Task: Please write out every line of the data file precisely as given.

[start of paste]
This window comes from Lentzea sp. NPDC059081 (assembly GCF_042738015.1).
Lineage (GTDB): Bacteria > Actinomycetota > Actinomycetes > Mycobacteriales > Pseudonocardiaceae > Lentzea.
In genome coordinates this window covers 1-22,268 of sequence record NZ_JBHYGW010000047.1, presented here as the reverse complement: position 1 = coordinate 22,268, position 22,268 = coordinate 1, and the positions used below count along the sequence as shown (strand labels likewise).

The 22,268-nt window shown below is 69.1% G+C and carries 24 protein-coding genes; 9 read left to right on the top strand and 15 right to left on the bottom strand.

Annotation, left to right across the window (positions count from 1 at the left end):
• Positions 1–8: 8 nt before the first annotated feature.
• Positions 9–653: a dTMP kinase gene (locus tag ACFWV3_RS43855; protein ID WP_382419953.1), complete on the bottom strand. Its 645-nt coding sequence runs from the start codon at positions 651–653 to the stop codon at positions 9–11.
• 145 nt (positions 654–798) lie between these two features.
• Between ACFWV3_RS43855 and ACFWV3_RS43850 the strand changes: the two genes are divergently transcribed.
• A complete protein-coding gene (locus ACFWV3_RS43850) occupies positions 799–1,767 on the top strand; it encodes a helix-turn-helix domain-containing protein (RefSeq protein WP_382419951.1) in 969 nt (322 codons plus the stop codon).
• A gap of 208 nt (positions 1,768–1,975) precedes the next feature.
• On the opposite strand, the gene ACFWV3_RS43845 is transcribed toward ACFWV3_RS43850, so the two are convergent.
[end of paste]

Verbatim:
This window comes from Lentzea sp. NPDC059081 (assembly GCF_042738015.1).
Lineage (GTDB): Bacteria > Actinomycetota > Actinomycetes > Mycobacteriales > Pseudonocardiaceae > Lentzea.
In genome coordinates this window covers 1-22,268 of sequence record NZ_JBHYGW010000047.1, presented here as the reverse complement: position 1 = coordinate 22,268, position 22,268 = coordinate 1, and the positions used below count along the sequence as shown (strand labels likewise).

The 22,268-nt window shown below is 69.1% G+C and carries 24 protein-coding genes; 9 read left to right on the top strand and 15 right to left on the bottom strand.

Annotation, left to right across the window (positions count from 1 at the left end):
• Positions 1–8: 8 nt before the first annotated feature.
• Positions 9–653: a dTMP kinase gene (locus tag ACFWV3_RS43855; protein ID WP_382419953.1), complete on the bottom strand. Its 645-nt coding sequence runs from the start codon at positions 651–653 to the stop codon at positions 9–11.
• 145 nt (positions 654–798) lie between these two features.
• Between ACFWV3_RS43855 and ACFWV3_RS43850 the strand changes: the two genes are divergently transcribed.
• A complete protein-coding gene (locus ACFWV3_RS43850) occupies positions 799–1,767 on the top strand; it encodes a helix-turn-helix domain-containing protein (RefSeq protein WP_382419951.1) in 969 nt (322 codons plus the stop codon).
• A gap of 208 nt (positions 1,768–1,975) precedes the next feature.
• On the opposite strand, the gene ACFWV3_RS43845 is transcribed toward ACFWV3_RS43850, so the two are convergent.